17 May, 2008

Chinggis can't (or Khan he?) - life in beautiful downtown Ulan Bataar.

Not a lot to say really. I arrived on Thursday afternoon after an enjoyable train trip through the Gobi desert from Erenhot (China) on what turned out to be the Trans Mongolian Express. It starts in Beijing and joins up with the Trans Siberian in Irkutsk en route to Moscow.

Given the difficulties encountered in booking the journey up North, the first thing I did was book my ticket back to China for Sunday night. Since then I have spent a lot of time walking around Ulan Bataar itself, discovering the back streets, and applying for and obtaining my visa for Kazakhstan.

Mongolia is significantly more expensive than China - a taste, I expect, of things to come once I reach Russia.

Prices are surprisingly high, for what is a VERY poor country. Mongolia has limited exports, basically a little copper and some livestock. Surprisingly enough, the main source of income appears to be repatriation of income from family members working overseas - hardly the basis for the future. This doesn't stop the locals from dressing in traditional costume though, whatever the opportunity.

Of course, most of the city is rather run down with broken roads and footpaths, weather beaten buildings and a general dismal air (although this has a lot to do with the fact that winter has just finished, grass is yet to grow and trees are only just starting to bud.

Despite their local culture there is clearly a strong Soviet influence in Mongolia. Interstingly enough, now that the Russians have ceased aid it is South Korea who inject vast sums and are the major Mongolian trading partner.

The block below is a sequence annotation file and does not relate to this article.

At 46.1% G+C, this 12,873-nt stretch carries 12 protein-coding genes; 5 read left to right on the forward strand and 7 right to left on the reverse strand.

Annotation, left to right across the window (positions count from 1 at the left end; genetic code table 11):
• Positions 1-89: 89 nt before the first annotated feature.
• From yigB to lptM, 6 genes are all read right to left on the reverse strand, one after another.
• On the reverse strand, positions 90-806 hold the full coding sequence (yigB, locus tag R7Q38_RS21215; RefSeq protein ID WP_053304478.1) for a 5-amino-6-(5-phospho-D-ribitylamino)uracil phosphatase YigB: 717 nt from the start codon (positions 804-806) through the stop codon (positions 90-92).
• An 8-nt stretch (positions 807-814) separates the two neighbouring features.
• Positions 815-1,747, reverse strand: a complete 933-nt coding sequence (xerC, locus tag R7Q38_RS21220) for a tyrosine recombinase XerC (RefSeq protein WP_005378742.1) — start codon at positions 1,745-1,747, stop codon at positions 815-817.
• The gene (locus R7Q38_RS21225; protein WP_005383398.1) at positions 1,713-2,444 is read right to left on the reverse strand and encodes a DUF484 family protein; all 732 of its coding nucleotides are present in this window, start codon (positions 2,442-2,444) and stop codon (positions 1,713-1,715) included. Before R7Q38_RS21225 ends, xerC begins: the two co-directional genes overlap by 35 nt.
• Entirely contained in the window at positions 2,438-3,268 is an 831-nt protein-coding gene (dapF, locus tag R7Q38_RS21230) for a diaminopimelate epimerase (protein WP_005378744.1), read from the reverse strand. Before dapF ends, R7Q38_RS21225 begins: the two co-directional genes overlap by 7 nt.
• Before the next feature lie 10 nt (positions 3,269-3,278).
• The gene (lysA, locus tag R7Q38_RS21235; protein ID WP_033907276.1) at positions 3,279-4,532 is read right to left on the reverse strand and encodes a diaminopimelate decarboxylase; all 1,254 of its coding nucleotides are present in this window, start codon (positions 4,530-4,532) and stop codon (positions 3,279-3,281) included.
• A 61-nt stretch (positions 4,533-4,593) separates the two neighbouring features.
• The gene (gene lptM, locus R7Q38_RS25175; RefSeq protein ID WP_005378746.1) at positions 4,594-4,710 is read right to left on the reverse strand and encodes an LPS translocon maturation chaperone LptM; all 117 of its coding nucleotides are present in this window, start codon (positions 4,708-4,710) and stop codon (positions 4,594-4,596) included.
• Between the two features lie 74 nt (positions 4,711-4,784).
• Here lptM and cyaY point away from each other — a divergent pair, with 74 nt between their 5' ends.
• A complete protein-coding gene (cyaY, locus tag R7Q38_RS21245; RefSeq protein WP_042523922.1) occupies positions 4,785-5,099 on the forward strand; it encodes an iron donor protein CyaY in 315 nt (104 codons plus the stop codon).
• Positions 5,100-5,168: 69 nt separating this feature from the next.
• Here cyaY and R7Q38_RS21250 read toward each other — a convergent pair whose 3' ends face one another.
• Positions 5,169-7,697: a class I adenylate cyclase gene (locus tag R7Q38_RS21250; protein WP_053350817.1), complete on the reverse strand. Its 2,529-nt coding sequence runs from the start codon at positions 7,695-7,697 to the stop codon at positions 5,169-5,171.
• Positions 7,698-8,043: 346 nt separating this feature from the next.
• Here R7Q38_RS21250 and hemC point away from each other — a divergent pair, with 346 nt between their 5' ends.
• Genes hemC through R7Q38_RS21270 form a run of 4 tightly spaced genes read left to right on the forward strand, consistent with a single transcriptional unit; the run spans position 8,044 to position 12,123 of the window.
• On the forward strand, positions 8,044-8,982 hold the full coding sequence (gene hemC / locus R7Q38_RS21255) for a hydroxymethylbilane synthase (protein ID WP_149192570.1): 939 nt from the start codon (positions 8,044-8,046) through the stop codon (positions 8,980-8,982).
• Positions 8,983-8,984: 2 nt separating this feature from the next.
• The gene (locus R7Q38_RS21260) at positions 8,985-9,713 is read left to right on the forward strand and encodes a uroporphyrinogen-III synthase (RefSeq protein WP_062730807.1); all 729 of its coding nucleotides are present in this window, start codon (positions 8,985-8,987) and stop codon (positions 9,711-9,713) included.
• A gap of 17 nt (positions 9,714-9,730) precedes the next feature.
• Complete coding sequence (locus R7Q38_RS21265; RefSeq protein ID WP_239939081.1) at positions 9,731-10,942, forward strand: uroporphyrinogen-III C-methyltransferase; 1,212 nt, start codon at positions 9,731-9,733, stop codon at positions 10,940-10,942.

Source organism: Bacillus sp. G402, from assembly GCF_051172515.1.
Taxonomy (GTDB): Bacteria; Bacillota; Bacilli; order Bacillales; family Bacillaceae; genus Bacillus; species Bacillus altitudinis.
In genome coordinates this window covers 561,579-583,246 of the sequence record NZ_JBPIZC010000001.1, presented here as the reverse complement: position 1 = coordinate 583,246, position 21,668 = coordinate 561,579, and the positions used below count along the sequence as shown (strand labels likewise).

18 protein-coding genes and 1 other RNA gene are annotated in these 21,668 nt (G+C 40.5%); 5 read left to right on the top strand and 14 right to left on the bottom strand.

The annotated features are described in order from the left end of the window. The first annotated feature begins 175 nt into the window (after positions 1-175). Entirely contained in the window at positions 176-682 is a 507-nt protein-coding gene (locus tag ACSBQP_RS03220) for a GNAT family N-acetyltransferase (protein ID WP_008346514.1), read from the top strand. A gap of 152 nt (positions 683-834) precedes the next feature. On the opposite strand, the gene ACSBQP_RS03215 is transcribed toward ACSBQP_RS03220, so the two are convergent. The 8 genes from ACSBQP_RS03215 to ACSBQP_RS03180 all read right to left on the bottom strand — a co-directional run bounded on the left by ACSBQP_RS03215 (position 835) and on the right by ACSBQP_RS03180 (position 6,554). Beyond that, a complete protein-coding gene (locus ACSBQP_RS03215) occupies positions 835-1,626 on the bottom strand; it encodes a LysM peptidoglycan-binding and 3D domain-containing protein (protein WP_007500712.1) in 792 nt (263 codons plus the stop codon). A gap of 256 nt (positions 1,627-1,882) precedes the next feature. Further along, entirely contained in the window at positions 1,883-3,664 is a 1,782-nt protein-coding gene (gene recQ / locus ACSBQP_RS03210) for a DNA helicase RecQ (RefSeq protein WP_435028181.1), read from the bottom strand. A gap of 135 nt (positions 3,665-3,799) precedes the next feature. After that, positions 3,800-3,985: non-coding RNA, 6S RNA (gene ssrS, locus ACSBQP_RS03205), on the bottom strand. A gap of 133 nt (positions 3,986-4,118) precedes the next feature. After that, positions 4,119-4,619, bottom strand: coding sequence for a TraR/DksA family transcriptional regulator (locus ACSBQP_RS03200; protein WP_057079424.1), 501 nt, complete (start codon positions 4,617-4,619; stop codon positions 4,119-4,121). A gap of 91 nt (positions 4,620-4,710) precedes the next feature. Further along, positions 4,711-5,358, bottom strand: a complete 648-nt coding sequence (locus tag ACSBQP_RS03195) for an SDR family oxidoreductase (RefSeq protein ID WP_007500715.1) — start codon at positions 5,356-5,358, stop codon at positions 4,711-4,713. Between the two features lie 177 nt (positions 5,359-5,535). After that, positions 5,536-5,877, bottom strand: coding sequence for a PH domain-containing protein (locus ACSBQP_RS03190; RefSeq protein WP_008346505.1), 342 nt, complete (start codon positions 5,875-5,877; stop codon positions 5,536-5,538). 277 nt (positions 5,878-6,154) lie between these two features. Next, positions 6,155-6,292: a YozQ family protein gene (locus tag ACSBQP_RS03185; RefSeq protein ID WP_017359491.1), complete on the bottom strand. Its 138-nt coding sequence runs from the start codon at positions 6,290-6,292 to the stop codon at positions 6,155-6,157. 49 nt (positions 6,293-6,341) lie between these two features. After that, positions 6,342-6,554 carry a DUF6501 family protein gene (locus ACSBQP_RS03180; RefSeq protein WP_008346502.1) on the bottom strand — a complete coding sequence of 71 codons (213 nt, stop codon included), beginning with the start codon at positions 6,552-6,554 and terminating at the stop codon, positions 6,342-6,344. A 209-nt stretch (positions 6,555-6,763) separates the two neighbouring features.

I did see one optimistic element today though. In what appeared to be the Mongolian equivalent of "Keep Australia Beautiful" day, volunteers were working to remove rubbish from the banks and surrounds of the local river (which unlike most rivers in Asia is surprisingly unpolluted).

It was great to see how common and frequent the tradional gers (yurts) are in both the city and country. If nothing else, the Mongols are certainly very strong on their tradition.

AS I sadi earlier, I took advantage of my time in Mongolia to apply for my Kazakhstan visa. This degenerated into a bit of farce and I ended up supplementing the meagre income of the Kazahstani visa officer quite nicely in order to ensure my visa request was processed promptly.

I also had the opportunity to see a few of the sights and sounds of Ulan Bataar and to take a series of local buses to visit one of the national parks that was close by.


Anonymous said...

U always luv'd the travel thing: all those years ago. Enjoy your journey.

Anonymous said...

This is your envious friend, PV, from DC...what a great dream to realize...I hope I can muster enough detachment from the rigamarole to embark on an expedition.

Gary, I do have 3 questions for you:
- How is your back, hip and behind - they must hurt with all the long riding?
- Have you fallen sick with the food?
- WHat is the the price of gasoline there? it must have gone up like crazy there...

PLEASE RIDE SAFE. USE CONTROLS! COME BACK SOON - we have some Software to sell against some pretty mean beasts!